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Ocean Currents – Various Types, Causes, Effects

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  • Last Updated : 28 Mar, 2022

The nature of ocean water is dynamic. Different types of ocean currents flow in a certain direction, almost continuously through the surface of different seas and oceans of the earth. Ocean currents make up horizontal and vertical components of the circulation system of ocean water. The horizontal motion of Ocean water refers to currents and waves whereas the vertical motion refers to tides. It is similar to winds flow in the atmosphere.  But the speed of the ocean current is not as fast as the wind. The average speed of the ocean current is 3 to 9km/hr. The speed of the shallow ocean current is competitively higher than that of the deep ocean. It helps to transfer heat from Earth’s equatorial areas to the poles. It also plays a vital role in determining the climates of coastal regions. Thus atmospheric circulation and ocean current influence each other. 

What is Ocean Current?

On account of earth rotation, wind flow, the salt density of the seawater, and temperature, seawater regularly flows in a certain direction. This movement of seawater is called Ocean Current. An ocean current flows for great distances. They create the global conveyor belt and play a dominant role in determining the climate of many regions of the Earth.

Types of Ocean current:

There are different types of Ocean currents. These types are discussed below:

1. Warm Ocean currents:

Warm Ocean currents are large masses of warm water. It is moving further away from the equator with higher temperatures. Warm ocean current forms when salty cold water becomes heavy and sinks. In this process, warm and lighter water moves in the opposite direction. When an ocean current flows from the tropical region, the current is called the warm Ocean current.


a) Brazil current: The South branch of the Benguela Current and the south equatorial current flows along the east coast of Brazil, called the Brazil current, and reunites with the Antarctic current. It is an Antarctic ocean current.

b) Tsushima current: It is a tributary of the Japan stream, called the Tsushima current, and flows along the west coast of Japan. It is a Pacific Ocean current.

c) Madagascar current: It is a combination of western Australian current and South Equatorial current. Madagascar current is an Indian Ocean current.

2. Cold Ocean currents: 

Cold ocean currents are large masses of cold water that move towards the equator. It moves from a level of high altitude to a lower altitude. They absorb the heat from the tropics and thereby cooling the air above them. It forms when the air of the subtropical high region blows over a cold mass of water, and the cold air is stretched out to the equator.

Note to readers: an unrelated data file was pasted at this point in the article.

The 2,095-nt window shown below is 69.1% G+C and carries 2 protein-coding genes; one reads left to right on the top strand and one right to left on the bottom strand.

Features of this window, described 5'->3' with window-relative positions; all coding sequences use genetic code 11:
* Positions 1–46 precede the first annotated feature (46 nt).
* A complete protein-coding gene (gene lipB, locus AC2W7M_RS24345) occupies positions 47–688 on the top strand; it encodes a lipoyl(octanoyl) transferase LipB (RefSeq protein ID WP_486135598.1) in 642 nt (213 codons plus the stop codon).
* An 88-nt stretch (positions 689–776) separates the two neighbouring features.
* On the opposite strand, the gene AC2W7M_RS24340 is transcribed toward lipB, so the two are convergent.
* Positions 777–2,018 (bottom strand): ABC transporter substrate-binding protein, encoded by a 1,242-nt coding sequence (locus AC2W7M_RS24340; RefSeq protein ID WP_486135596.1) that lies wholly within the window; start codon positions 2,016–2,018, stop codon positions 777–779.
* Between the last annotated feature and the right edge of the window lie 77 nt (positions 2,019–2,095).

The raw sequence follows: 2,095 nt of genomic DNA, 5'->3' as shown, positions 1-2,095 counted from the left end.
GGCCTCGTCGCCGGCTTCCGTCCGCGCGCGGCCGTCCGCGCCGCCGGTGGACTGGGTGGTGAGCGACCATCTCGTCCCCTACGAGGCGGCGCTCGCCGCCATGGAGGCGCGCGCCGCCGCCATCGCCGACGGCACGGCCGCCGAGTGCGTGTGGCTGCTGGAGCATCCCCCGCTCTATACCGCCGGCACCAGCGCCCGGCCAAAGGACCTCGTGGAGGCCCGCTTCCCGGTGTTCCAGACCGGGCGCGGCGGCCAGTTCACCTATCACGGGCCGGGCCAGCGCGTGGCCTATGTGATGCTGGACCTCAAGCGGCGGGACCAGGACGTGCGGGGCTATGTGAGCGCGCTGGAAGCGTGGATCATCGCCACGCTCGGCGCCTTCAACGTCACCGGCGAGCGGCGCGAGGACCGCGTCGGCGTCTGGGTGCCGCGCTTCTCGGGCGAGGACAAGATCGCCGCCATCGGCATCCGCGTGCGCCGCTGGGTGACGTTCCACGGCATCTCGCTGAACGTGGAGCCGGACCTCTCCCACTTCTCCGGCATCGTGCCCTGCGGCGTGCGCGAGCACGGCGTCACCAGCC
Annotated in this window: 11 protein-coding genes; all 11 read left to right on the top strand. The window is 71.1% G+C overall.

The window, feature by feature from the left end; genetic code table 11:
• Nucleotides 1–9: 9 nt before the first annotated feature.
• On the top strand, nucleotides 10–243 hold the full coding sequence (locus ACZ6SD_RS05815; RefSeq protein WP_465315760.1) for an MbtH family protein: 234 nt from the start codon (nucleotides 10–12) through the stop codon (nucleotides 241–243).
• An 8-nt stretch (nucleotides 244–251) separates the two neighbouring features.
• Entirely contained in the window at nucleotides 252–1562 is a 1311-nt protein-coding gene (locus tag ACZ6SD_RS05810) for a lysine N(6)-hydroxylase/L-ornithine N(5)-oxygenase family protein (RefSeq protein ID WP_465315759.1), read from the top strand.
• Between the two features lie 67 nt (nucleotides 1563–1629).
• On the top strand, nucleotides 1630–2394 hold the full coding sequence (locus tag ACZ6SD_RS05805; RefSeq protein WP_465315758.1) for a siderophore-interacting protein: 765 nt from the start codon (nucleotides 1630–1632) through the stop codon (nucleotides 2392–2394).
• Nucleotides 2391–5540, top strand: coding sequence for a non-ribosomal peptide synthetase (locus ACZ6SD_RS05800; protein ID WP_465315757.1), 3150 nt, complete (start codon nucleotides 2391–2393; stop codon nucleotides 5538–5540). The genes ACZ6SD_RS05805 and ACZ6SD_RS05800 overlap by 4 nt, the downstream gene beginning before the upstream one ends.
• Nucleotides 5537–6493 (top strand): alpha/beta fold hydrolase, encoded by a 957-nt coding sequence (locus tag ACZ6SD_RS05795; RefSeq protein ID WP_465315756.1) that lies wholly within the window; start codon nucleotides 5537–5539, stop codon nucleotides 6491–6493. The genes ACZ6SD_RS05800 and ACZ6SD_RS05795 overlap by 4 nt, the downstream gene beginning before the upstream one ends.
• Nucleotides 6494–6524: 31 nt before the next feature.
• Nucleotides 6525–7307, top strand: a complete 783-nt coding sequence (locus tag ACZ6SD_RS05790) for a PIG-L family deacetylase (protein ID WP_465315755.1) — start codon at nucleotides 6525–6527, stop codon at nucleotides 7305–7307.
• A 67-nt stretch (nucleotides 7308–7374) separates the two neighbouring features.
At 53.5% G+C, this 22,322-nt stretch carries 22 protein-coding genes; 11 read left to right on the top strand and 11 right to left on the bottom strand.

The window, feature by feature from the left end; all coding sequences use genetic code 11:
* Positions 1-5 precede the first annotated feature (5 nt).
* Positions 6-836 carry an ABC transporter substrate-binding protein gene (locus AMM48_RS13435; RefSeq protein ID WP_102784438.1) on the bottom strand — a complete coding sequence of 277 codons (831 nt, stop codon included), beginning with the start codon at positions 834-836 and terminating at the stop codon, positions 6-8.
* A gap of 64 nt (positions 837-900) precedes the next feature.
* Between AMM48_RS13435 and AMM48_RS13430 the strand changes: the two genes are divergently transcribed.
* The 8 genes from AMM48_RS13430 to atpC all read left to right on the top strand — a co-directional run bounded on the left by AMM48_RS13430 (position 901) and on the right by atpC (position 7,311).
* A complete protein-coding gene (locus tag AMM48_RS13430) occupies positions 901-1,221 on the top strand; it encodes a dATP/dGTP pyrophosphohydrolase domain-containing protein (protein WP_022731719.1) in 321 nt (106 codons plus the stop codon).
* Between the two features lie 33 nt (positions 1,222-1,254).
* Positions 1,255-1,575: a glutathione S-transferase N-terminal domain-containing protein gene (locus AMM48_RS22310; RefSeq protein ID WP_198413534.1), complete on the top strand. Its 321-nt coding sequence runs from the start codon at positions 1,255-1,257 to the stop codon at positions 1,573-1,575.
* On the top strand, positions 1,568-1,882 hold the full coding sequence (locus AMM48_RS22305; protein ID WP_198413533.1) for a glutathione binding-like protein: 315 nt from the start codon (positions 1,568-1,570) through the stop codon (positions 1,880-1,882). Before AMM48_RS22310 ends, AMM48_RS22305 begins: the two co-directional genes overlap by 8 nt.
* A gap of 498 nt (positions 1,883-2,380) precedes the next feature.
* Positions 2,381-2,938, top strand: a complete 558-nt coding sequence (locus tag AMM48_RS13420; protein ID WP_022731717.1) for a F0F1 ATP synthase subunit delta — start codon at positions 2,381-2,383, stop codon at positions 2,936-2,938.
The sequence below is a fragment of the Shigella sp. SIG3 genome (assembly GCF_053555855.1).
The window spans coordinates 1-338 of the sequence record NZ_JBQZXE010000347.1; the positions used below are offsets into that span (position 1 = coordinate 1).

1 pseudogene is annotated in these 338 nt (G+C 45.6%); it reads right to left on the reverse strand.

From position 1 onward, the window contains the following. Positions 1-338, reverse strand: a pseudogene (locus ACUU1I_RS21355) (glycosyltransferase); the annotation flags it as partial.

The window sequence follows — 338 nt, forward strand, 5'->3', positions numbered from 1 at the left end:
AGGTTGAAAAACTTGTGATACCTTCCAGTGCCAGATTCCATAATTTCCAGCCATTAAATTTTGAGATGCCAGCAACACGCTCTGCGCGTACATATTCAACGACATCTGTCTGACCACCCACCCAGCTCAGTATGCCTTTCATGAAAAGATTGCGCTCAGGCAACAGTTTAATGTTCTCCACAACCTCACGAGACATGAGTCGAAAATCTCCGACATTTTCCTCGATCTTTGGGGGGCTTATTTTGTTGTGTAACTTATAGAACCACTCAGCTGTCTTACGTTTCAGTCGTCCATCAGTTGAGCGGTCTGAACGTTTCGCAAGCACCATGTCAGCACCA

When an ocean current flows through a cold polar region, that current is called a cold current.


a) Falkland ocean current: A tributary of the Arctic current runs along with the Falkland Islands along the east coast of South America and flows slightly northward, called the Falkland ocean current. It is an Atlantic Ocean current.

b) Peru ocean current or Humboldt Current: It is a branch of the cold polar current rising by the influence of westerly wind of the southern ocean and flows towards the southwestern part of South America. Then it bents to the north and flows down along with the Chile coast by the name of Peru current.

  • Basically, this cold water current moves from the south to the northern part along the coastal region of Chile and Peru in the eastern parts of the South Pacific Ocean region.
  • This phenomenon for the first time was identified by Alexander von Humboldt.
  • In recent years, the phenomenon of EI-Nino has been observed when this cold water current becomes relatively warm.
  • The weather and climate are adversely affected in the year of EI-Nino.

c) West Australian current: A branch of the South polar ocean current flows toward the east by the influence of westerly wind. This ocean current is known as the cold west Australian current. It is an Indian Ocean current.

3. Equatorial currents:

When ocean currents flow from the equatorial province, are called equatorial currents. It flows westward near the equator.

Example: South Pacific equatorial current( between 5 degrees north to 15 degrees south)

4. Surface of Ocean currents:

When an ocean current flows from a warmer region to a cold region, it flows relatively through the upper part of the seawater. This ocean current is called surface Ocean current.

Example: California ocean current. This ocean current has created a huge seaweed.

5. Deep ocean currents:

It generally happens in high-altitude regions. Here the ocean current flows from the cold region to the warm region through the lower part of the seawater. Almost 90% of the ocean make up of this water.